There are few ideas more powerful – more infused with universal aspiration – than democracy.
The desire for democracy is shared by people the world over. The privilege to vote, the freedom to speak your mind, the right to a government by the people and for the people, these are ideas that continue to inspire – from the Egyptians who took to Tahrir Square, to democracy activists in Burma, to the brave Ukrainians who took to the ballot box earlier this year.
Today we recognize International Day of Democracy, a day set aside to a way of life that allows each and every citizen to participate in his or her government. This year’s theme — Engaging Young People on Democracy — powerfully underscores the importance of youth in building and preserving democracy.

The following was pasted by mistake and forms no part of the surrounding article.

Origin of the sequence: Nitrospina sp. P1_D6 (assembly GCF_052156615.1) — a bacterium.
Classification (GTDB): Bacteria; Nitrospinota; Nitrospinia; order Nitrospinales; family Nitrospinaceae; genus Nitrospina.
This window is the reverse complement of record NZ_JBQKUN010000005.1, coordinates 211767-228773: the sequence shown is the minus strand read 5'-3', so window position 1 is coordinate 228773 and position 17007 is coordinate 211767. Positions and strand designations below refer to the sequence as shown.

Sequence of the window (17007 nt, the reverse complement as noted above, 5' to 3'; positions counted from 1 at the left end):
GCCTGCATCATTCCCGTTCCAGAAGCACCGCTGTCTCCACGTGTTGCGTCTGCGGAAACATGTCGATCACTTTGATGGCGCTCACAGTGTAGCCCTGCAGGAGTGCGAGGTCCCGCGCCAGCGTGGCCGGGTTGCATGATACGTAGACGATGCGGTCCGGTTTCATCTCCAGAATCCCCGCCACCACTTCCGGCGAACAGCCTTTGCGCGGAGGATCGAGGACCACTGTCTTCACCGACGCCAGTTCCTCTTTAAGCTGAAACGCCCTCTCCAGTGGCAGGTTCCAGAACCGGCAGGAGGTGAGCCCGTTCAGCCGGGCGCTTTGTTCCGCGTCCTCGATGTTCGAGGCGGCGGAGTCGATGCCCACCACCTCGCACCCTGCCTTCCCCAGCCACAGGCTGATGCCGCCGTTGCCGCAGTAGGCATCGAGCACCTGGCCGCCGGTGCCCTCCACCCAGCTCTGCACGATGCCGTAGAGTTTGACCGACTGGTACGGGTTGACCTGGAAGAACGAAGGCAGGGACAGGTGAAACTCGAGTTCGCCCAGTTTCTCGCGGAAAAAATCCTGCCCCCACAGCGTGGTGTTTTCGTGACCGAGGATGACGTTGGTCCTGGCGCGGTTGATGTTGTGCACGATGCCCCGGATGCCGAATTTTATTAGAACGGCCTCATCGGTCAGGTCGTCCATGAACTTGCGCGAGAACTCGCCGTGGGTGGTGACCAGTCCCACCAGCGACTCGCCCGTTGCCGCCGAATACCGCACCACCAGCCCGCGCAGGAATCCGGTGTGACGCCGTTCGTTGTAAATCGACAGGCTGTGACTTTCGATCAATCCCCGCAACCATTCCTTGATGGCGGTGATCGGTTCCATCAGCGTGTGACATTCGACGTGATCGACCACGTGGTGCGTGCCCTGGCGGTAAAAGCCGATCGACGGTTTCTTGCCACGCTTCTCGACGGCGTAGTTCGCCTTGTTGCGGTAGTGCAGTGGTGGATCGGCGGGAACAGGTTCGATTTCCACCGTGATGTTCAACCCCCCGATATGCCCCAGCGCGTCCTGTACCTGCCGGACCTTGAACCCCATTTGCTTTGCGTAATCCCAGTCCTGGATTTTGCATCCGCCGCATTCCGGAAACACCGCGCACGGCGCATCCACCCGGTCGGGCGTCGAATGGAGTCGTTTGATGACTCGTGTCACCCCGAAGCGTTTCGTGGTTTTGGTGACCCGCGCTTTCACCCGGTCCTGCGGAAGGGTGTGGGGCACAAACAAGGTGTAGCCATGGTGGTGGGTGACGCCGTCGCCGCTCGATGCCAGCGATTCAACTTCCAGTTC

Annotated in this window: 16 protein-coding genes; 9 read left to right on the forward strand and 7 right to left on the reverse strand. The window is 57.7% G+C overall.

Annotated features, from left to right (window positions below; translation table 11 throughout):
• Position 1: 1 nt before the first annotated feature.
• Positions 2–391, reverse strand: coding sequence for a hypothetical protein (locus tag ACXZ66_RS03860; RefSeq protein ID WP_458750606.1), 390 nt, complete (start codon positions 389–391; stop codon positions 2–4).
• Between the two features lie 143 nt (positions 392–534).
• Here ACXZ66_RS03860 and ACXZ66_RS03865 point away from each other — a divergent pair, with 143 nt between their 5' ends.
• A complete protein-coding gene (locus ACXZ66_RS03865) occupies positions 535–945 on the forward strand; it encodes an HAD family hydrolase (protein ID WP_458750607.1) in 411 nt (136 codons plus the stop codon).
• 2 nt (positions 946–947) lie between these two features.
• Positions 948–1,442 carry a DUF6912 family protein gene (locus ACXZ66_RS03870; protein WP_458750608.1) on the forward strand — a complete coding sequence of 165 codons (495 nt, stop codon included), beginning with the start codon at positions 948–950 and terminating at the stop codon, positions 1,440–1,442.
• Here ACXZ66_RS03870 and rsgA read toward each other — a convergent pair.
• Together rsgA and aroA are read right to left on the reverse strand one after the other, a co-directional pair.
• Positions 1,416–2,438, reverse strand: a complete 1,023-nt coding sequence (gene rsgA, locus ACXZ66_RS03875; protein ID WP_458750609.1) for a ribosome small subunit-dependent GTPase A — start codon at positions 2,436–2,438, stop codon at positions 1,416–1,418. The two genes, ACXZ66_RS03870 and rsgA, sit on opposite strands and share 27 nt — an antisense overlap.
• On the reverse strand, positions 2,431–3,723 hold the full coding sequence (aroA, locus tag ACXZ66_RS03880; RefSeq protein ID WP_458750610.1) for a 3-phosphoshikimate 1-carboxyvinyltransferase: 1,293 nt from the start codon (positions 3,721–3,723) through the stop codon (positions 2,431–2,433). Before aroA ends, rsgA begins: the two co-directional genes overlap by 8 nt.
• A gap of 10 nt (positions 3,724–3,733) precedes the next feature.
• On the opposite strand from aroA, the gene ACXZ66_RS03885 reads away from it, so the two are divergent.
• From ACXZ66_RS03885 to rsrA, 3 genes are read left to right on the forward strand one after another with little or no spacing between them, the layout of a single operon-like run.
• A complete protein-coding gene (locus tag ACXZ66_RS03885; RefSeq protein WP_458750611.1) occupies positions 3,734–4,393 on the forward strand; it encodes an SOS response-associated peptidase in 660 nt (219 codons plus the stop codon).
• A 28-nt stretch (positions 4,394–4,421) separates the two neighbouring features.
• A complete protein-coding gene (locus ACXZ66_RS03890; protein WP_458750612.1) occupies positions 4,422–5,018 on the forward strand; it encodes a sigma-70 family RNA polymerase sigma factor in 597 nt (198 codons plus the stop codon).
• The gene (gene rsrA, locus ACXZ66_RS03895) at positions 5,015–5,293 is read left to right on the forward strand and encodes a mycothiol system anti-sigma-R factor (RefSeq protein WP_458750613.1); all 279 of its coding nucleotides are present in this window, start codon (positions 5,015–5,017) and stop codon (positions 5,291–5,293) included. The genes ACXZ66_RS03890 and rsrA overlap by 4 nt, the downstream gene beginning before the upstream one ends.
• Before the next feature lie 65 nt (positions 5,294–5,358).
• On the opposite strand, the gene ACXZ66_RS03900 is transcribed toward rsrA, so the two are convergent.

Democratic societies are strong societies, because people are free to speak out against injustices and to discuss, debate, and work together to drive positive change – even with those who hold opposing views. In a democracy, we are free to choose our leaders, hold government institutions accountable, and work with those institutions to build a more stable and prosperous future for all members of our society.
As the United States works to strengthen our democracy at home, we will continue to support those around the world fighting for their voices to be heard.